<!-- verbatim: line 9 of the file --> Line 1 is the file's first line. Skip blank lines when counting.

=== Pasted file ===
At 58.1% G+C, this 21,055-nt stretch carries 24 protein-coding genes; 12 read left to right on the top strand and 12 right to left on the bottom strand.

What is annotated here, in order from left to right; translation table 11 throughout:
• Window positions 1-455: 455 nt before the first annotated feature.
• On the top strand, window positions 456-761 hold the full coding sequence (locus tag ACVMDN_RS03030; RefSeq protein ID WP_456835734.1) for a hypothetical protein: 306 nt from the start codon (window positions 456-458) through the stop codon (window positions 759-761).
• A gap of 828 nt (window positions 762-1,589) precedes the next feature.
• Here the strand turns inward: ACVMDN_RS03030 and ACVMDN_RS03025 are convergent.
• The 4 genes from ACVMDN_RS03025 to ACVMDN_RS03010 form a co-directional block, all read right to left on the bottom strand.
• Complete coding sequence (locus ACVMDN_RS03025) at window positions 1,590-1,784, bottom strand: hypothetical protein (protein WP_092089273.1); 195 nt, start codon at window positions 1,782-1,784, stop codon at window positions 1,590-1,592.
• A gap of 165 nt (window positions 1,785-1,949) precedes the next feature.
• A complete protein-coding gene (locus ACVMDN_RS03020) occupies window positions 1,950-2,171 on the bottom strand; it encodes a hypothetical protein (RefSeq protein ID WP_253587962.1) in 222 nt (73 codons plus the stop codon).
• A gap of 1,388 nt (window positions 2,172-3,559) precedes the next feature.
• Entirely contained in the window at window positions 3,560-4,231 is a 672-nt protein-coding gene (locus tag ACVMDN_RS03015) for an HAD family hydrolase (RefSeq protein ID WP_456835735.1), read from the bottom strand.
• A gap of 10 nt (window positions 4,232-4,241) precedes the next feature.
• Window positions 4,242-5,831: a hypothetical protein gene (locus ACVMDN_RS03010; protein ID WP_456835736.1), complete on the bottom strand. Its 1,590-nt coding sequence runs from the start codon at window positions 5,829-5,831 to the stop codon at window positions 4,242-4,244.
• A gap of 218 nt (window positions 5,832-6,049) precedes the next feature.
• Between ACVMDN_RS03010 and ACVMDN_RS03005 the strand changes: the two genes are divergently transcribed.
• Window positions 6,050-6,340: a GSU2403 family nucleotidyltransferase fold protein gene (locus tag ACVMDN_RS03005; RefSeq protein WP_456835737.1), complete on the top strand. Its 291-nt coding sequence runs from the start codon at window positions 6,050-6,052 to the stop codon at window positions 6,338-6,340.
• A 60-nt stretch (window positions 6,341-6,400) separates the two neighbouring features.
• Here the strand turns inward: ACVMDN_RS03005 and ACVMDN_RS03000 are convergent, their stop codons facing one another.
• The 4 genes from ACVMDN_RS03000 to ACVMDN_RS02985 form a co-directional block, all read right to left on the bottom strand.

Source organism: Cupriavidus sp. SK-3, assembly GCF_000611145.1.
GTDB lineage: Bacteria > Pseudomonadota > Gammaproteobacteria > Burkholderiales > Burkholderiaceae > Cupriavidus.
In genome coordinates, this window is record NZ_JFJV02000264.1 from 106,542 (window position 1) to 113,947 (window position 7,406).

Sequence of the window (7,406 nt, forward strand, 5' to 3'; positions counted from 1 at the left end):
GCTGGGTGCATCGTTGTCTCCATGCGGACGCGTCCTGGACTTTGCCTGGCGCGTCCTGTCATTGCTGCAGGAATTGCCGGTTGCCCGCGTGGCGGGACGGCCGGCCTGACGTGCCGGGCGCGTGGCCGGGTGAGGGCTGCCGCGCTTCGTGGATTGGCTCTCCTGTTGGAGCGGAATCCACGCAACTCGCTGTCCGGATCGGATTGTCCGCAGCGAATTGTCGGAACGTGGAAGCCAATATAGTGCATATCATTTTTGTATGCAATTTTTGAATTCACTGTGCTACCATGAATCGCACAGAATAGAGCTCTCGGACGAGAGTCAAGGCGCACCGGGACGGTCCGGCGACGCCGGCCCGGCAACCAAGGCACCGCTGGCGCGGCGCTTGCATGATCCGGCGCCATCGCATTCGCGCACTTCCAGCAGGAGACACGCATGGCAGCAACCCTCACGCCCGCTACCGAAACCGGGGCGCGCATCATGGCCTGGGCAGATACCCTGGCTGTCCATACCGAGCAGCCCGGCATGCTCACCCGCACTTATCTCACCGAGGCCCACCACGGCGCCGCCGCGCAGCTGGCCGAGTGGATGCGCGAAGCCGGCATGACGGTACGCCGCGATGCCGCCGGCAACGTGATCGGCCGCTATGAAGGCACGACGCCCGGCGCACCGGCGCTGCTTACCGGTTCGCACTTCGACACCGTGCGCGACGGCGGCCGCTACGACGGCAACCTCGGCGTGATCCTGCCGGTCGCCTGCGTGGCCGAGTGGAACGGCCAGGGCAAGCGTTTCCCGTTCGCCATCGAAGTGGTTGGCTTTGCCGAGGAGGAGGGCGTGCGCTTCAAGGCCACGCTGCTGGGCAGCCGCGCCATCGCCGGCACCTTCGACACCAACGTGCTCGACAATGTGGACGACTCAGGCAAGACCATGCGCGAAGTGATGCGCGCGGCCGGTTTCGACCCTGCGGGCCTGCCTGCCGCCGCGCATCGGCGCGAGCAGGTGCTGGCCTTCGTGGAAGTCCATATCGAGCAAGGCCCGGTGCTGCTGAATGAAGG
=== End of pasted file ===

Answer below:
• A gap of 165 nt (window positions 1,785-1,949) precedes the next feature.